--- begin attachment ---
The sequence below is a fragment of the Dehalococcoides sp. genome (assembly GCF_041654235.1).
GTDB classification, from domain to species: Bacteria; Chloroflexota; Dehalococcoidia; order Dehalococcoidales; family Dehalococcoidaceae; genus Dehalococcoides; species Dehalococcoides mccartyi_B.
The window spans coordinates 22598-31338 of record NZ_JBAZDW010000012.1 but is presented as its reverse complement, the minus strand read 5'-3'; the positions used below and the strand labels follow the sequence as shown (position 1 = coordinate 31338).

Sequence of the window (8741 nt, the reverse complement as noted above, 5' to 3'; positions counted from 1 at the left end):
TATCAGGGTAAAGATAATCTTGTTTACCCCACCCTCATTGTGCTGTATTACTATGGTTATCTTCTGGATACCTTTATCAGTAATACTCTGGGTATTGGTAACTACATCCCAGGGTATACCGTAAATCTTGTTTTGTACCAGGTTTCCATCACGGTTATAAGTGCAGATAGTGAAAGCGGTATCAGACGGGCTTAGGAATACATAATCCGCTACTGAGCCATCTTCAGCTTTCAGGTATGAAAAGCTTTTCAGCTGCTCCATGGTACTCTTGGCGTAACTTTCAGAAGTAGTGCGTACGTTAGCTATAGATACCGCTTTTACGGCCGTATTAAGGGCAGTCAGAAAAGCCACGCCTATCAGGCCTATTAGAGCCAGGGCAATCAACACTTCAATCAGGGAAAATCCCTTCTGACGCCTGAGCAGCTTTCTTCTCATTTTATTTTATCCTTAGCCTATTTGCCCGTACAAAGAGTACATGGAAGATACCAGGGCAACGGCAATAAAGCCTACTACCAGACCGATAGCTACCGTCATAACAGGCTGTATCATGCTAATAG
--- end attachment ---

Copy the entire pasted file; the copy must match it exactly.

The sequence below is a fragment of the Dehalococcoides sp. genome (assembly GCF_041654235.1).
GTDB classification, from domain to species: Bacteria; Chloroflexota; Dehalococcoidia; order Dehalococcoidales; family Dehalococcoidaceae; genus Dehalococcoides; species Dehalococcoides mccartyi_B.
The window spans coordinates 22598-31338 of record NZ_JBAZDW010000012.1 but is presented as its reverse complement, the minus strand read 5'-3'; the positions used below and the strand labels follow the sequence as shown (position 1 = coordinate 31338).

Sequence of the window (8741 nt, the reverse complement as noted above, 5' to 3'; positions counted from 1 at the left end):
TATCAGGGTAAAGATAATCTTGTTTACCCCACCCTCATTGTGCTGTATTACTATGGTTATCTTCTGGATACCTTTATCAGTAATACTCTGGGTATTGGTAACTACATCCCAGGGTATACCGTAAATCTTGTTTTGTACCAGGTTTCCATCACGGTTATAAGTGCAGATAGTGAAAGCGGTATCAGACGGGCTTAGGAATACATAATCCGCTACTGAGCCATCTTCAGCTTTCAGGTATGAAAAGCTTTTCAGCTGCTCCATGGTACTCTTGGCGTAACTTTCAGAAGTAGTGCGTACGTTAGCTATAGATACCGCTTTTACGGCCGTATTAAGGGCAGTCAGAAAAGCCACGCCTATCAGGCCTATTAGAGCCAGGGCAATCAACACTTCAATCAGGGAAAATCCCTTCTGACGCCTGAGCAGCTTTCTTCTCATTTTATTTTATCCTTAGCCTATTTGCCCGTACAAAGAGTACATGGAAGATACCAGGGCAACGGCAATAAAGCCTACTACCAGACCGATAGCTACCGTCATAACAGGCTGTATCATGCTAATAG